IMDb > "Playhouse 90" Requiem for a Heavyweight (1956)

"Playhouse 90" Requiem for a Heavyweight (1956)

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Rod Serling (writer)
View company contact information for Requiem for a Heavyweight on IMDbPro.
Original Air Date:
11 October 1956 (Season 1, Episode 2)
An over-the-hill heavyweight boxing champion who suffers from the ravages of years of head trauma is exploited by his manager, despite the efforts of a compassionate young woman who tries to help him recover his self-respect. | Add synopsis »
User Reviews:
A washed up man finds a friend in an unexpected place See more (6 total) »


 (Episode Cast) (in credits order)

Jack Palance ... Harlan 'Mountain' McClintock

Keenan Wynn ... Maish Rennick

Kim Hunter ... Grace Carney

Ed Wynn ... Army

Max Baer ... Mike
Maxie Rosenbloom ... Steve (as Max 'Slapsie Maxie' Rosenbloom)
Edgar Stehli ... Doctor

Stanley Adams ... Pirelli
Harry Landers ... Fox
Charles Herbert ... Jeffrey

Ned Glass ... Bartender
Frank Richards ... Fighter in Bar
Lyn Osborn ... Photographer
Joe Abdullah ... Fight Announcer
Ivan Rasputin ... Wrestler
Ted Christy ... Wrestler
Karl 'Killer' Davis ... Wrestler
Young Jack Johnson ... Champ

Episode Crew
Directed by
Ralph Nelson 
Writing credits
Rod Serling (writer)

Produced by
Julian Claman .... associate producer
Martin Manulis .... producer
Other crew
Peter Kortner .... story editor

Series Crew
These people are regular crew members. Were they in this episode?
Directed by
Tony Barr  (as Anthony Barr)
Karl Genus 
John Frankenheimer (episode "If You Know Elizabeth") (episode "Thundering Flame, The") (episode "Town That Turned to Dust, The")
Ralph Nelson (episode "Requiem for a Heavyweight" 1956)
Writing credits
(in alphabetical order)
Robert Alan Aurthur  (episode "A Sound of Different Drumers") (episode "Thundering Flame, The")
Gwen Bagni 
Mel Barr  written by (episode "Blackwell Story The")
George Bellak  (episode "Sound of Eden, The")
Fred Clasel  story (episode "Thundering Flame, The")
Lloyd C. Douglas  story (episode "Blackwell Story The")
Bo Goldman 
Jack Jacobs  (episode "Ain't No Time Glory")
Robert E. McEnroe  (episode "Silver Whistle, The (December 24, 1959)")
Elick Moll  written by (episode "Thundering Flame, The")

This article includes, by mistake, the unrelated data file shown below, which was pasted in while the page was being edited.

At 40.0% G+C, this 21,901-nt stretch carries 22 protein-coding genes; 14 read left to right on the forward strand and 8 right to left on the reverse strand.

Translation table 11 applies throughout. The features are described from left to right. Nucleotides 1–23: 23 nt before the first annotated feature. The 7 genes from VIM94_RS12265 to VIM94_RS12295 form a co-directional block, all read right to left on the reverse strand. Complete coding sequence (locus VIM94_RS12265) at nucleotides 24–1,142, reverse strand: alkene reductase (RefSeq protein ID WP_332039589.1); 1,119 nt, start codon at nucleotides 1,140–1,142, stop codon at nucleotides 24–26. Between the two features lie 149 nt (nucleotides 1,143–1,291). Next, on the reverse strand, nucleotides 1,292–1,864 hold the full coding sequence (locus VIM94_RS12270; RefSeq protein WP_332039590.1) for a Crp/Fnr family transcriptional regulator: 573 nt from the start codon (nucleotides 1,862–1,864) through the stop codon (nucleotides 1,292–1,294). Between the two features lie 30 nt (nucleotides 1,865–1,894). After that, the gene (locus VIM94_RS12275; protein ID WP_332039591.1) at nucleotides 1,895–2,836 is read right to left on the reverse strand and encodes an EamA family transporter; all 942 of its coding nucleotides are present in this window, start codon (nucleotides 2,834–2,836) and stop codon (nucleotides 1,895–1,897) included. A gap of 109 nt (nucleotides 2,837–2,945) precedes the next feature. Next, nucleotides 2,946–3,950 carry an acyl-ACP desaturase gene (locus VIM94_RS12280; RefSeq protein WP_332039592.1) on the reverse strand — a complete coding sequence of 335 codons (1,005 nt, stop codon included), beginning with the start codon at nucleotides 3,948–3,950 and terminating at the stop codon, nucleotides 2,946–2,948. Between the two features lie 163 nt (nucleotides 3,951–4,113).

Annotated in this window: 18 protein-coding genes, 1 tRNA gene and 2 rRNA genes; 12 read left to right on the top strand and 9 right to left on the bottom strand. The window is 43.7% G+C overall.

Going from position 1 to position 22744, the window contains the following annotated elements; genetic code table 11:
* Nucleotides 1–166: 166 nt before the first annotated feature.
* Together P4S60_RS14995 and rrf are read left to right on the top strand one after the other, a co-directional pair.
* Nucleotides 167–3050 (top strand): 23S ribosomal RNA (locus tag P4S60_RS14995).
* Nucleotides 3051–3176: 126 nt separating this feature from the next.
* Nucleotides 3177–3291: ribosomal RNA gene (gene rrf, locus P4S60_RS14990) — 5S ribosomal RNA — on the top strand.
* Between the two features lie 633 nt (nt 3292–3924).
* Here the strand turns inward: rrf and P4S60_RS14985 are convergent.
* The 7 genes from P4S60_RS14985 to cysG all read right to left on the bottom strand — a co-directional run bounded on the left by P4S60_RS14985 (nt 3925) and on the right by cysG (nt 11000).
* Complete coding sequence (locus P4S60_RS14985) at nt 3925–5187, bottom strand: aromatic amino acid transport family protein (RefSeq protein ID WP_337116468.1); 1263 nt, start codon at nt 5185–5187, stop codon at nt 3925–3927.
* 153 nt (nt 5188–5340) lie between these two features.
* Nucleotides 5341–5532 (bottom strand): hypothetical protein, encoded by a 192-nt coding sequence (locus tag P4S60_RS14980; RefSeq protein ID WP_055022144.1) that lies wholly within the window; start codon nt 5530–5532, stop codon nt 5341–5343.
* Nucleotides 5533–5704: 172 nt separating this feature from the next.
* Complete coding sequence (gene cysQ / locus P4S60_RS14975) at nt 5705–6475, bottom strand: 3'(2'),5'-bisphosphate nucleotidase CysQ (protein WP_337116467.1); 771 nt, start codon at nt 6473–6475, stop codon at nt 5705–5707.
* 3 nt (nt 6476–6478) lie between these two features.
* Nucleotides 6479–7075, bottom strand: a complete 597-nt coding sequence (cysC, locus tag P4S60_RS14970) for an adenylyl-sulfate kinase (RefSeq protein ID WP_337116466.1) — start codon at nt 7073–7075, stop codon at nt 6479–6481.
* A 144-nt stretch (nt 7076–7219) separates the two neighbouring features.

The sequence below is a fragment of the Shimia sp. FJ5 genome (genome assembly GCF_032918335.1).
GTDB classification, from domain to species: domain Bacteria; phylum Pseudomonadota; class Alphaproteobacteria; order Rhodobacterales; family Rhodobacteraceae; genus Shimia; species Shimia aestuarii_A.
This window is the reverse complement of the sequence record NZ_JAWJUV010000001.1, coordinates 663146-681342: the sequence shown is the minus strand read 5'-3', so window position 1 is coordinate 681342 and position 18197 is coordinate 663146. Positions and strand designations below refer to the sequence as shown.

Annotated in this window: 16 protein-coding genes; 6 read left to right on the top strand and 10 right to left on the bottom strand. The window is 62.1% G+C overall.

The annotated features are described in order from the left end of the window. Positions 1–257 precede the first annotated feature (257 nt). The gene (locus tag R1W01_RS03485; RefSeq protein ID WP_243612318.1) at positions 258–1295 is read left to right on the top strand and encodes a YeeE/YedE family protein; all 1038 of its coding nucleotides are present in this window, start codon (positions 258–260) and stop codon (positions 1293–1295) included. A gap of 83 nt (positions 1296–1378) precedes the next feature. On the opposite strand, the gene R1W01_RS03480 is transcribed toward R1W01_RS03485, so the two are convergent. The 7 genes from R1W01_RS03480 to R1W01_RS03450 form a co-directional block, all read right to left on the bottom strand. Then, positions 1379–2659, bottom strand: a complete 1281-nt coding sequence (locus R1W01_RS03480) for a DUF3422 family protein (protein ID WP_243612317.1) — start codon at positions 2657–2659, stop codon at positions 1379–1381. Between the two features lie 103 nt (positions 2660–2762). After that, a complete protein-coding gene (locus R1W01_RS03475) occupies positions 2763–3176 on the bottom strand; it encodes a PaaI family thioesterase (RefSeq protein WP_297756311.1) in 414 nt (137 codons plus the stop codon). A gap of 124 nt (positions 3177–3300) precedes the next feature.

Paul Monash  script (episode "Helen Morgan Story The")
Lulu Morgan  story (episode "Helen Morgan Story The")
Tad Mosel  (episode "If You Know Elizabeth")
Don Murray  story (episode "Thundering Flame, The")
Leonard Spigelgass  script (episode "Helen Morgan Story The")
Malvin Wald  (episode "Ain't No Time Glory")

Produced by
Mildred Freed Alberg .... producer
Tony Barr .... associate producer (as Anthony Barr)
Joe Scully .... associate producer
Original Music by
Robert Allen 
John Williams 
Cinematography by
Albert Kurland 
Second Unit Director or Assistant Director
Lindsley Parsons Jr. .... second assistant director
Music Department
Igo Kantor .... music editor
Production CompaniesDistributors

Additional Details

90 min
Aspect Ratio:
1.33 : 1 See more »
Sound Mix:

Did You Know?

Because Ed Wynn kept flubbing his lines during rehearsal, there was serious concern that he wouldn't be prepared to do a live drama. So Ned Glass, who played a minor role in the show, secretly learned the part of Army and rehearsed privately with Jack Palance and Keenan Wynn. In the end, Ed Wynn went on and delivered a solid performance.See more »


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6 out of 7 people found the following review useful.
A washed up man finds a friend in an unexpected place, 12 November 2007
Author: revtg1-2 from United States

TV was never better than this and never got any better later. As soon as the credits were shown Rod Serling's phone never stopped ringing. But what amazed me was I discovered Jack Palance was one hell of an actor. It's a great story but without him it would just have floated instead of soared. After SHANE I figured he'd make good, ugly background for gritty movies, not much else. Great supporting cast. Palance is a prize fighter who almost makes it, then is tossed away like all fighters who don't measure up. His handlers, Ed Wynn and his son Keenan, dump the washed up fighter and he hits the streets, untrained, uneducated and seemingly unemployable. In a final act of desperation he goes to the state employment office. A feel good ending ensues. If you haven't seen it, do so. Feel good movies are hard to come by anymore.

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